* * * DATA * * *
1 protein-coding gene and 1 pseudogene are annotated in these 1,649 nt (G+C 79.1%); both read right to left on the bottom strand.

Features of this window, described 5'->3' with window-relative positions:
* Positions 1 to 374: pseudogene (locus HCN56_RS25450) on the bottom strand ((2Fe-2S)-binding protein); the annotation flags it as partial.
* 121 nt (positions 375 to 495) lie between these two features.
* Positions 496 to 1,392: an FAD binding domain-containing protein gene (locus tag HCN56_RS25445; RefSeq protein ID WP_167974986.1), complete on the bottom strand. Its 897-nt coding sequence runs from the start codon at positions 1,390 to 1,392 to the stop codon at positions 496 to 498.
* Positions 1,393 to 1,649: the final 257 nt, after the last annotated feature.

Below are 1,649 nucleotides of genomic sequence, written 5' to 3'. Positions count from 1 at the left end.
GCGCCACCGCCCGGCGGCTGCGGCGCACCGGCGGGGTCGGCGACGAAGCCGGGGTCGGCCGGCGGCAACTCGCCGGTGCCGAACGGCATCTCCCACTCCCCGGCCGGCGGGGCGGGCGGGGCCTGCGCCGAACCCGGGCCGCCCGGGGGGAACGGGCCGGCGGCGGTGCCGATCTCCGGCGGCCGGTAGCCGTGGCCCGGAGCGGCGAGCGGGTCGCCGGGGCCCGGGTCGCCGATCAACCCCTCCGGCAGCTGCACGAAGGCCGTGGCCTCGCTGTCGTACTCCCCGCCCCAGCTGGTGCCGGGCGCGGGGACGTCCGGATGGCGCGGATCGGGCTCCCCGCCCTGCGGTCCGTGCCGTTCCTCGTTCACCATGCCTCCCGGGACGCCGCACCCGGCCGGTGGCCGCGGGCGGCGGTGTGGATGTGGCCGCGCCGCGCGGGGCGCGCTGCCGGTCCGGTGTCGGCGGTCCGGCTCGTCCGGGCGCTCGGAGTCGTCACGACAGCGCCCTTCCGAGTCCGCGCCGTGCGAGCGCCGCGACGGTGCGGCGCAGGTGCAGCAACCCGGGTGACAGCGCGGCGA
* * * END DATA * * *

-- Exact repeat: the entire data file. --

1 protein-coding gene and 1 pseudogene are annotated in these 1,649 nt (G+C 79.1%); both read right to left on the bottom strand.

Features of this window, described 5'->3' with window-relative positions:
* Positions 1 to 374: pseudogene (locus HCN56_RS25450) on the bottom strand ((2Fe-2S)-binding protein); the annotation flags it as partial.
* 121 nt (positions 375 to 495) lie between these two features.
* Positions 496 to 1,392: an FAD binding domain-containing protein gene (locus tag HCN56_RS25445; RefSeq protein ID WP_167974986.1), complete on the bottom strand. Its 897-nt coding sequence runs from the start codon at positions 1,390 to 1,392 to the stop codon at positions 496 to 498.
* Positions 1,393 to 1,649: the final 257 nt, after the last annotated feature.

Below are 1,649 nucleotides of genomic sequence, written 5' to 3'. Positions count from 1 at the left end.
GCGCCACCGCCCGGCGGCTGCGGCGCACCGGCGGGGTCGGCGACGAAGCCGGGGTCGGCCGGCGGCAACTCGCCGGTGCCGAACGGCATCTCCCACTCCCCGGCCGGCGGGGCGGGCGGGGCCTGCGCCGAACCCGGGCCGCCCGGGGGGAACGGGCCGGCGGCGGTGCCGATCTCCGGCGGCCGGTAGCCGTGGCCCGGAGCGGCGAGCGGGTCGCCGGGGCCCGGGTCGCCGATCAACCCCTCCGGCAGCTGCACGAAGGCCGTGGCCTCGCTGTCGTACTCCCCGCCCCAGCTGGTGCCGGGCGCGGGGACGTCCGGATGGCGCGGATCGGGCTCCCCGCCCTGCGGTCCGTGCCGTTCCTCGTTCACCATGCCTCCCGGGACGCCGCACCCGGCCGGTGGCCGCGGGCGGCGGTGTGGATGTGGCCGCGCCGCGCGGGGCGCGCTGCCGGTCCGGTGTCGGCGGTCCGGCTCGTCCGGGCGCTCGGAGTCGTCACGACAGCGCCCTTCCGAGTCCGCGCCGTGCGAGCGCCGCGACGGTGCGGCGCAGGTGCAGCAACCCGGGTGACAGCGCGGCGA